$X_{0}=\Delta_{0} \quad \text { and } \quad X_{n+1}=X_{n}+\Delta_{n+1} f_{n}\left(X_{0}, \ldots, X_{n}\right), \quad n \geqslant 0$

where

$f_{n}\left(x_{0}, \ldots, x_{n}\right)=\frac{1}{n+1} \sum_{i=0}^{n} x_{i}$

Show that $\left(X_{n}\right)_{n \geqslant 0}$ is a martingale with respect to the natural filtration $\mathcal{F}_{n}=$ $\sigma\left(X_{0}, \ldots, X_{n}\right)$.

(c) State and prove the optional stopping theorem for a bounded stopping time $\tau$.

Paper 1, Section I, 2F

commentState Liouville's theorem on the approximation of algebraic numbers by rationals.

Suppose that we have a sequence $\zeta_{n}$ with $\zeta_{n} \in\{0,1\}$. State and prove a necessary and sufficient condition on the $\zeta_{n}$ for

$\sum_{n=0}^{\infty} \zeta_{n} 10^{-n !}$

to be transcendental.

Paper 1, Section II, B

commentDerive the wave equation governing the pressure disturbance $\tilde{p}$, for linearised, constant entropy sound waves in a compressible inviscid fluid of density $\rho_{0}$ and sound speed $c_{0}$, which is otherwise at rest.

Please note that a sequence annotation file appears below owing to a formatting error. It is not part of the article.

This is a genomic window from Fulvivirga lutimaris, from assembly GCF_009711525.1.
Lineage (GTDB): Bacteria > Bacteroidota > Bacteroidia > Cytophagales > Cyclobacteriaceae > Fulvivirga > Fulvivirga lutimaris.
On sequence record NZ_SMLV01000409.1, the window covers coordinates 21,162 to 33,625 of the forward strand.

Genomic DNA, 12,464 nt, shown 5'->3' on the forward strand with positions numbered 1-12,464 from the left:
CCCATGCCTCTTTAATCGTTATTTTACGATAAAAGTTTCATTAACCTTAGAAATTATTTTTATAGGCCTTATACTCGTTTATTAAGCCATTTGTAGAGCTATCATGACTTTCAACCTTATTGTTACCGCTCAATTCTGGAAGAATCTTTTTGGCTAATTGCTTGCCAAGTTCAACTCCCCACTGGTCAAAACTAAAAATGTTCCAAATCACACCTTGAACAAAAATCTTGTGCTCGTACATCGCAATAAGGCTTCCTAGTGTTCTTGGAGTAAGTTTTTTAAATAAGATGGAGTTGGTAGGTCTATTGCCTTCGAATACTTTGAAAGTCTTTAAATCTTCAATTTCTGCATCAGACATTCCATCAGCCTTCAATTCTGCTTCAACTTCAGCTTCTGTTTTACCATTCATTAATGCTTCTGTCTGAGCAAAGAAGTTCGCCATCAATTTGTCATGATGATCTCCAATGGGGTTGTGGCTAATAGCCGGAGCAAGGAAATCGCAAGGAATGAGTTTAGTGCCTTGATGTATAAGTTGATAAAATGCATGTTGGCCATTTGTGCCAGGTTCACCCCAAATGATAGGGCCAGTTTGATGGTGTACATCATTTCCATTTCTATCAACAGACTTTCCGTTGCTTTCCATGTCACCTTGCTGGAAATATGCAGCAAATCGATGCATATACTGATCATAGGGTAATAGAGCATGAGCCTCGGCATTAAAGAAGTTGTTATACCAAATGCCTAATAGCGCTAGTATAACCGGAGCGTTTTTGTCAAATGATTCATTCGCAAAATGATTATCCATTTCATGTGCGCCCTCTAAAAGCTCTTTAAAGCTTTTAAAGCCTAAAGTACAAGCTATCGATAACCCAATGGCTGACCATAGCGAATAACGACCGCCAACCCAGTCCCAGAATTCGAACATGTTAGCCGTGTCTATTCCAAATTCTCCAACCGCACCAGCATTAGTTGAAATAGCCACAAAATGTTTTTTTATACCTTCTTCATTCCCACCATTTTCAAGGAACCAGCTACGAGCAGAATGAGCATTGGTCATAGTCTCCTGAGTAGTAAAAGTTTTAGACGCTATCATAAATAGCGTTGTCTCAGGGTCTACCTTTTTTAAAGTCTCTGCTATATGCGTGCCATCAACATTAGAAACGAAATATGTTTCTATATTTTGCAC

Consider a harmonic acoustic plane wave with wavevector $\mathbf{k}_{I}=k_{I}(\sin \theta, \cos \theta, 0)$ and unit-amplitude pressure disturbance. Determine the resulting velocity field $\mathbf{u}$.

Consider such an acoustic wave incident from $y<0$ on a thin elastic plate at $y=0$. The regions $y<0$ and $y>0$ are occupied by gases with densities $\rho_{1}$ and $\rho_{2}$, respectively, and sound speeds $c_{1}$ and $c_{2}$, respectively. The kinematic boundary conditions at the plate are those appropriate for an inviscid fluid, and the (linearised) dynamic boundary condition is

$m \frac{\partial^{2} \eta}{\partial t^{2}}+B \frac{\partial^{4} \eta}{\partial x^{4}}+[\tilde{p}(x, 0, t)]_{-}^{+}=0$

where $m$ and $B$ are the mass and bending moment per unit area of the plate, and $y=\eta(x, t)$ (with $\left|\mathbf{k}_{I} \eta\right| \ll 1$ ) is its perturbed position. Find the amplitudes of the reflected and transmitted pressure perturbations, expressing your answers in terms of the dimensionless parameter

$\beta=\frac{k_{I} \cos \theta\left(m c_{1}^{2}-B k_{I}^{2} \sin ^{4} \theta\right)}{\rho_{1} c_{1}^{2}}$

(i) If $\rho_{1}=\rho_{2}=\rho_{0}$ and $c_{1}=c_{2}=c_{0}$, under what condition is the incident wave perfectly transmitted?

(ii) If $\rho_{1} c_{1} \gg \rho_{2} c_{2}$, comment on the reflection coefficient, and show that waves incident at a sufficiently large angle are reflected as if from a pressure-release surface (i.e. an interface where $\tilde{p}=0$ ), no matter how large the plate mass and bending moment may be.